Audi e-tron Sportback range, battery & charging
The Audi e-tron Sportback doesn’t have the longest range in its class, but its ability to rapid charge at 150kW makes it an easy car to live with day-to-day
|Model||Range||Wallbox charge time||Rapid charge time|
|e-tron 50 Sportback||185 miles||10hrs 30mins (0-100%, 7.4kW)||29mins (10-80%, 140kW)|
|e-tron 55 Sportback||241 miles||13hrs 45mins (0-100%, 7.4kW)||38mins (10-80%, 140kW)|
|e-tron S Sportback||216 miles||13hrs 45mins (0-100%, 7.4kW)||38mins (10-80%, 140kW)|
You’re unlikely to get near the e-tron Sportback's claimed range numbers, apart from in near-perfect conditions. On the motorway, the car hunkers down automatically to improve aerodynamics – but there’s no avoiding the fact that at around 2,500kg, it’s a heavy thing. We’d wager 200 miles on a charge is more realistic from the 55 quattro in normal driving – perhaps slightly more if you spend most of your time in stop-start traffic.
Audi e-tron Sportback range
Audi claims the e-tron 55 Sportback will do 241 miles on a single charge – providing you avoid the very biggest 22-inch wheels fitted to the flagship Vorsprung version. These models suffer slightly, with predicted range dropping slightly to just 237 miles. However, in all likelihood, you can expect a figure closer to 200 miles in normal driving – or perhaps 220 miles if you make the most of the e-tron’s clever regenerative braking system. Still, that shouldn’t be an issue for most drivers, especially if you plan to utilise the car’s reliable rapid-charge capabilities.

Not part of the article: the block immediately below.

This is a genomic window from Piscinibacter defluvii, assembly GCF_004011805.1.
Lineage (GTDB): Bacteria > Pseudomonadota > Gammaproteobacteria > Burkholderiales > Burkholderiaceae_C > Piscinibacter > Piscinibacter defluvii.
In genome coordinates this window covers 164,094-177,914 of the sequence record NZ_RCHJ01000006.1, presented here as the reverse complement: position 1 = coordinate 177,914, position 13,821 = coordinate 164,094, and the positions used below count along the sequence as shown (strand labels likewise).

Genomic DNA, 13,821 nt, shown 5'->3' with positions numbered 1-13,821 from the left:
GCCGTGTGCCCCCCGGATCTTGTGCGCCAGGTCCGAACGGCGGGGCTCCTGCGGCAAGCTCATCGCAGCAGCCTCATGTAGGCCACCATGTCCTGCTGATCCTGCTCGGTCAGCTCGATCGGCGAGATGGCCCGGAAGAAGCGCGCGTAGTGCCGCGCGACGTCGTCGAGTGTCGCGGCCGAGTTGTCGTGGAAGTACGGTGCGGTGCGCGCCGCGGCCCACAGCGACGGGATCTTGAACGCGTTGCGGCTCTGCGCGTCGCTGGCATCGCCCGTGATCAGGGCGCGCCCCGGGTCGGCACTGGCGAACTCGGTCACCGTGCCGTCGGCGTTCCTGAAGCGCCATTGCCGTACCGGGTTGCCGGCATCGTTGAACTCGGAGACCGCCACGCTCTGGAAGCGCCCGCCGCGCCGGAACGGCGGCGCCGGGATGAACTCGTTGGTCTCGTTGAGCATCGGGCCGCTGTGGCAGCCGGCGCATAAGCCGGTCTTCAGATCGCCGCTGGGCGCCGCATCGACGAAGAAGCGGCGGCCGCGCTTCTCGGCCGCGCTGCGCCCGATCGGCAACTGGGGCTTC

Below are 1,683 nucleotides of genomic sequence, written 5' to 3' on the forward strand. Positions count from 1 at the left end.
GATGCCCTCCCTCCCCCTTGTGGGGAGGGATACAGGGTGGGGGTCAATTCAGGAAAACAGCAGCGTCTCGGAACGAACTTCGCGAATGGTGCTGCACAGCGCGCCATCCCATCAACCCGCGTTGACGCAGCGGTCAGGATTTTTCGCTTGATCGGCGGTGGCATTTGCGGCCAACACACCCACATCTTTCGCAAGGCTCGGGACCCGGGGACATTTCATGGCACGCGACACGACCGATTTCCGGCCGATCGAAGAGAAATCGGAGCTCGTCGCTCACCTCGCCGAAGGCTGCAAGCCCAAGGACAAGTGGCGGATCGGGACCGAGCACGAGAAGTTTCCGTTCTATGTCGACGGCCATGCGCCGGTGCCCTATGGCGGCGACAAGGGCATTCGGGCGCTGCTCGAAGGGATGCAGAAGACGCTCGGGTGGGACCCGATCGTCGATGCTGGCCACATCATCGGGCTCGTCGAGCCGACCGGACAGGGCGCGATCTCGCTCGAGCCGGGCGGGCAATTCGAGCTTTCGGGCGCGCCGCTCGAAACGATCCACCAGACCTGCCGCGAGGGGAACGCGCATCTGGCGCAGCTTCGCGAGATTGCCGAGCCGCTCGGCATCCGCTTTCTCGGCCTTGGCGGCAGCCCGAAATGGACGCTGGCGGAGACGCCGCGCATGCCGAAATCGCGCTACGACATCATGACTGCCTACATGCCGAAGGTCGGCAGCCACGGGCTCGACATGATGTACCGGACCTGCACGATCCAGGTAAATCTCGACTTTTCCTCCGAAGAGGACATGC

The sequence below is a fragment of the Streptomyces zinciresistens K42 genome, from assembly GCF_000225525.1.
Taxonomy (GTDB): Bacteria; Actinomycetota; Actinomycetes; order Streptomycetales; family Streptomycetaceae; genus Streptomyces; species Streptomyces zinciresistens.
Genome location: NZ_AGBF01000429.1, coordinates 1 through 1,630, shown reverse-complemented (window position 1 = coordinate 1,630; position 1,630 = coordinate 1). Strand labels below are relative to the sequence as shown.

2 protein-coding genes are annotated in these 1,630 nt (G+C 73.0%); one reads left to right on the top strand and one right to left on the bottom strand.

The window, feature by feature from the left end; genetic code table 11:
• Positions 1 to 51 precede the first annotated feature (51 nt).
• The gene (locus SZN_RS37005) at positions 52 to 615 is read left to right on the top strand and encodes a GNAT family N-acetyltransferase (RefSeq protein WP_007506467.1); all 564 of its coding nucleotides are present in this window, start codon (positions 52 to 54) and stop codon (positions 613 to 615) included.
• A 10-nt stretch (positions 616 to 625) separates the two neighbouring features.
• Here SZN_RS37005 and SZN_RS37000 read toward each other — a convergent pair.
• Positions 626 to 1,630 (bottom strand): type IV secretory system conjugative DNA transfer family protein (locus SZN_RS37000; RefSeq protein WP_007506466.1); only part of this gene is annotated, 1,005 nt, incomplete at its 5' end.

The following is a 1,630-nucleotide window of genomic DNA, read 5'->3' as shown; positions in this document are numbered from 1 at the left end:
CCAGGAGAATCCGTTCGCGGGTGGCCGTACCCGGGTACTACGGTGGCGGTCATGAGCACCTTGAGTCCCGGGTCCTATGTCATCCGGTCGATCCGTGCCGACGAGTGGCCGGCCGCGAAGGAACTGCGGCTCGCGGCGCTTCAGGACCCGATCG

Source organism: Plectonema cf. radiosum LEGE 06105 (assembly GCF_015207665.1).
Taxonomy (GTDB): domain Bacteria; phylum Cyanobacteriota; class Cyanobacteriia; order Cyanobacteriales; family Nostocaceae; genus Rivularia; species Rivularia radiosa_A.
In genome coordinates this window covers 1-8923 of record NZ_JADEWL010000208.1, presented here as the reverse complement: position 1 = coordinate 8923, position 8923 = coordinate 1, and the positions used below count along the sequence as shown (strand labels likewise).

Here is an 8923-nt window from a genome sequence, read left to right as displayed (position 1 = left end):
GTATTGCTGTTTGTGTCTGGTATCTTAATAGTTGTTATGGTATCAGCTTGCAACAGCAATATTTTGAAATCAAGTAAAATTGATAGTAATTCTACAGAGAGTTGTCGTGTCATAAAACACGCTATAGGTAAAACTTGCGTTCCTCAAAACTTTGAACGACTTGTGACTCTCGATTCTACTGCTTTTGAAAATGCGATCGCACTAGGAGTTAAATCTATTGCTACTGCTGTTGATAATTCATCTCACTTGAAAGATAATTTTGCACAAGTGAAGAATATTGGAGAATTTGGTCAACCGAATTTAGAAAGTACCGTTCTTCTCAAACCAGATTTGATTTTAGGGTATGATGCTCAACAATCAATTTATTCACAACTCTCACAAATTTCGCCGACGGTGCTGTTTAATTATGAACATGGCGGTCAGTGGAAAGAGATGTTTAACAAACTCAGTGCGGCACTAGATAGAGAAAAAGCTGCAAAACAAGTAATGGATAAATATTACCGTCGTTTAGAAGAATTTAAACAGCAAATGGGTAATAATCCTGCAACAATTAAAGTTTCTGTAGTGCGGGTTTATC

As the e-tron 55 Sportback and e-tron S Sportback have the same 95kWh battery and charging speed, their top-up times are identical: nearly 14 hours to 100% from a 7.4kW power source, or just under nine hours if you’ve access to an 11kW three-phase wallbox. Its maximum charging speed is 150kW, allowing for an 80% top-up in just under half an hour at a public rapid charge point.
Audi says every e-tron has 22 litres of coolant, flowing through 40 metres of cooling lines across four coolant circuits. This, the maker claims, makes its charging system more efficient, allowing the car to maintain higher charging speeds than its main competitors. It works, too: we saw the e-tron hold its 150kW maximum from 45-80% when hooked up to one of BP Pulse's rapid charge points, allowing us to comfortably achieve Audi’s claims of an 80% charge in 30 minutes.
As standard, the e-tron Sportback is equipped with an 11kW on-board charger, however, as of June 2021, an optional 22kW on-board charger is available on all e-tron Sportback models for faster AC charging speeds. The optional 22kW unit will allow you to take full advantage of the 22kW speeds certain AC fast charge points are capable of.
In This Review
- 1VerdictThe Audi e-tron electric SUV now has a coupe-style 'Sportback' variant – but is it worth paying more for?
- 2Range, battery & charging - currently readingThe Audi e-tron Sportback doesn’t have the longest range in its class, but its ability to rapid charge at 150kW makes it an easy car to live with day-to-day
- 3Running costs & insuranceCharging at home is cheapest, but many e-tron Sportback buyers will want to make use of the car's 150kW charging, which will cost you
- 4Performance, motor & driveThe Audi e-tron Sportback feels like a heavy and cumbersome car to drive; relaxing, but not that much fun
- 5Interior, dashboard & comfortIt’s hard to find fault with the e-tron Sportback’s cabin – it feels beautifully built and there’s loads of tech on offer
- 6Boot space, seating & practicalityThe e-tron Sportback is a big car, which means the compromises you’ll have to make for that cool sloping roofline are minimal
- 7Reliability & safety ratingThe Audi e-tron has been around for a couple of years now, so the the technology underpinning this Sportback variant should be reliable